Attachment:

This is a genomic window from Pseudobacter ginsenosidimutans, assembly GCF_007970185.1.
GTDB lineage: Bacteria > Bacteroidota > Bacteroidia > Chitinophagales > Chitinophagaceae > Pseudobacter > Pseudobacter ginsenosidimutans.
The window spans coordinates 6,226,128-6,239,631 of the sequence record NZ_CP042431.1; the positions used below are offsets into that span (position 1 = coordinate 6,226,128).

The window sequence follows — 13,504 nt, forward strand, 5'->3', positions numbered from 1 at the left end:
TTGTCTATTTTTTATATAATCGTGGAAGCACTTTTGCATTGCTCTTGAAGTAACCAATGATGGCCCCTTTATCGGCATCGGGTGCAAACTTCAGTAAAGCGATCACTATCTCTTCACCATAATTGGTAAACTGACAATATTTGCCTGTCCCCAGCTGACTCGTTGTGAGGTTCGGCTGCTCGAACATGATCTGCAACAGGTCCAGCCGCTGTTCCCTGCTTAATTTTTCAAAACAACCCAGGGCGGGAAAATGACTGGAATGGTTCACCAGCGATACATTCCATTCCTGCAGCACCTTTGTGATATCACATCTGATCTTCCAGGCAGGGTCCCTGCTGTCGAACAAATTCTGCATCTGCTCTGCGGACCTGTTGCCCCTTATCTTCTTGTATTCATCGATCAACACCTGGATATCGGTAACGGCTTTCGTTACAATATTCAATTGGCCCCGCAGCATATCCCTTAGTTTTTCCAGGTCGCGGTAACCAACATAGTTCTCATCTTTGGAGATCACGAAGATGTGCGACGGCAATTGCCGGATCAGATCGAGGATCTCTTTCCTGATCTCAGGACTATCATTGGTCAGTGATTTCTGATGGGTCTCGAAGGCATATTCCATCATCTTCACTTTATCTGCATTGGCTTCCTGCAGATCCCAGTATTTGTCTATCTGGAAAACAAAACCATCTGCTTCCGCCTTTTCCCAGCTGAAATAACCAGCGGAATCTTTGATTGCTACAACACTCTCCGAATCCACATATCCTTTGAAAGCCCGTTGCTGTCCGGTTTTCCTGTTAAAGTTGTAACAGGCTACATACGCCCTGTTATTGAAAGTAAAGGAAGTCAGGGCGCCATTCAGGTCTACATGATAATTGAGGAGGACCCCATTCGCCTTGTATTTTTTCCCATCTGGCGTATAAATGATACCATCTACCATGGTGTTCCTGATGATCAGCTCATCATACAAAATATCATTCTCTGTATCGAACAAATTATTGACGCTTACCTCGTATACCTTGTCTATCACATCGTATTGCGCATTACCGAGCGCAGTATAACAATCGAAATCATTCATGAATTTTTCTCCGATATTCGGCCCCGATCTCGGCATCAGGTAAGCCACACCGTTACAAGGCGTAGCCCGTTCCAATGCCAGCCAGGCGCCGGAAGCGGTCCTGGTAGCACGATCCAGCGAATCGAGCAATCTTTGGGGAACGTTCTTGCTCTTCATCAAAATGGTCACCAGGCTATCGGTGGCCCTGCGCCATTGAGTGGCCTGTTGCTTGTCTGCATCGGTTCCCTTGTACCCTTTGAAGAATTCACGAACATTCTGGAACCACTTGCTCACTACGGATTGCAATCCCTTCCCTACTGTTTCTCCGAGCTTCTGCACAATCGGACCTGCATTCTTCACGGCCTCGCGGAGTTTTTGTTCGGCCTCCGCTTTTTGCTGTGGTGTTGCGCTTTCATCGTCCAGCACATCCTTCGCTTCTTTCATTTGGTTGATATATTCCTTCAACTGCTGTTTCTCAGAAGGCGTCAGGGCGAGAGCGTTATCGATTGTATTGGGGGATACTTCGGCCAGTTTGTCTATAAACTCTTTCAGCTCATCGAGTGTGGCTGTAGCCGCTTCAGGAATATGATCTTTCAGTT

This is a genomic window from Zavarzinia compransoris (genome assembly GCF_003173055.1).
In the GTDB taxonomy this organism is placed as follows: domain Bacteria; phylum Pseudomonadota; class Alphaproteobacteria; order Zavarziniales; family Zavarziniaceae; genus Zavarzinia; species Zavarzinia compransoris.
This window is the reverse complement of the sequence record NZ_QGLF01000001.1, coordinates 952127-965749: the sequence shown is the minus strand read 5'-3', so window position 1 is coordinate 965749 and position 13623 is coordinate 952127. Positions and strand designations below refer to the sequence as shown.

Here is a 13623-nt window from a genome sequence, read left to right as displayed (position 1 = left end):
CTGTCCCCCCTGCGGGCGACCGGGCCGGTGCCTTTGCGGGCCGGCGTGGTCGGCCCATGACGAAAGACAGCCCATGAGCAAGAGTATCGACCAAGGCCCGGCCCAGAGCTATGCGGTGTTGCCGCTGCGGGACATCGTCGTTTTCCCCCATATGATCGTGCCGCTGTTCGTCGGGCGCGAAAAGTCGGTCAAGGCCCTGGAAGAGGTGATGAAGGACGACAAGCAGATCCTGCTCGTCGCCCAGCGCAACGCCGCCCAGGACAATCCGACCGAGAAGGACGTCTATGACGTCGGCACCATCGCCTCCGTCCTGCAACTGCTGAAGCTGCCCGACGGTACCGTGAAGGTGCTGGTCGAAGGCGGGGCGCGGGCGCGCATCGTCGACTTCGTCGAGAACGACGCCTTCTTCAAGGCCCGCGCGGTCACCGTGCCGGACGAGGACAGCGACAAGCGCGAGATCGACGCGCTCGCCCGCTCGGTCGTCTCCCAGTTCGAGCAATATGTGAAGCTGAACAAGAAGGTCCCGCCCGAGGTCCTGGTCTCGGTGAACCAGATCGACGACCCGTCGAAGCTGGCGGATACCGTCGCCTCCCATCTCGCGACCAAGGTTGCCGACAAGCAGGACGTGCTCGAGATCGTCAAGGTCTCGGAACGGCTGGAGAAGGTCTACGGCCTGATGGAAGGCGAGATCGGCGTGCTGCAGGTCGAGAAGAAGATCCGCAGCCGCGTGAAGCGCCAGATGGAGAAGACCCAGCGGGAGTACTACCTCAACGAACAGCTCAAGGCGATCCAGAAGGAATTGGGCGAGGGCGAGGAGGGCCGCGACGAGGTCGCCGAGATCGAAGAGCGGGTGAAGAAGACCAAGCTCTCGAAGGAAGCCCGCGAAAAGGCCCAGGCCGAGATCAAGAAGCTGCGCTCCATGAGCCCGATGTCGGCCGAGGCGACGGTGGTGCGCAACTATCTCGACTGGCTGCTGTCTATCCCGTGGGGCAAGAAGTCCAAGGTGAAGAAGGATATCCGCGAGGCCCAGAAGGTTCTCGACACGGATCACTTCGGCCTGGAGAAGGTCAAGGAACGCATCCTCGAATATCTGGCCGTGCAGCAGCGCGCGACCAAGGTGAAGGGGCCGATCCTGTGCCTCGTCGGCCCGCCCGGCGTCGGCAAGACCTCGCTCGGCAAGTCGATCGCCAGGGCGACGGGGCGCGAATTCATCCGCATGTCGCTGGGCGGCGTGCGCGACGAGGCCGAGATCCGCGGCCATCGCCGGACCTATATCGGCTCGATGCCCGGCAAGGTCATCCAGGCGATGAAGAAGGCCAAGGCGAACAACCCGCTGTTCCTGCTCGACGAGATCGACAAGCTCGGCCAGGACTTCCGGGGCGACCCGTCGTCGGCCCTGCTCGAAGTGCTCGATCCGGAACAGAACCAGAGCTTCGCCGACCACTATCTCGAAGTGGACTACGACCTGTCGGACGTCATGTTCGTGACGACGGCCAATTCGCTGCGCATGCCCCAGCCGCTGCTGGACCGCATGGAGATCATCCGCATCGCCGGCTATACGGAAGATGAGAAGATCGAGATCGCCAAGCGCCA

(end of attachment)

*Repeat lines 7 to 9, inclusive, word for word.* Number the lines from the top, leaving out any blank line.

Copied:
In the GTDB taxonomy this organism is placed as follows: domain Bacteria; phylum Pseudomonadota; class Alphaproteobacteria; order Zavarziniales; family Zavarziniaceae; genus Zavarzinia; species Zavarzinia compransoris.
This window is the reverse complement of the sequence record NZ_QGLF01000001.1, coordinates 952127-965749: the sequence shown is the minus strand read 5'-3', so window position 1 is coordinate 965749 and position 13623 is coordinate 952127. Positions and strand designations below refer to the sequence as shown.

Here is a 13623-nt window from a genome sequence, read left to right as displayed (position 1 = left end):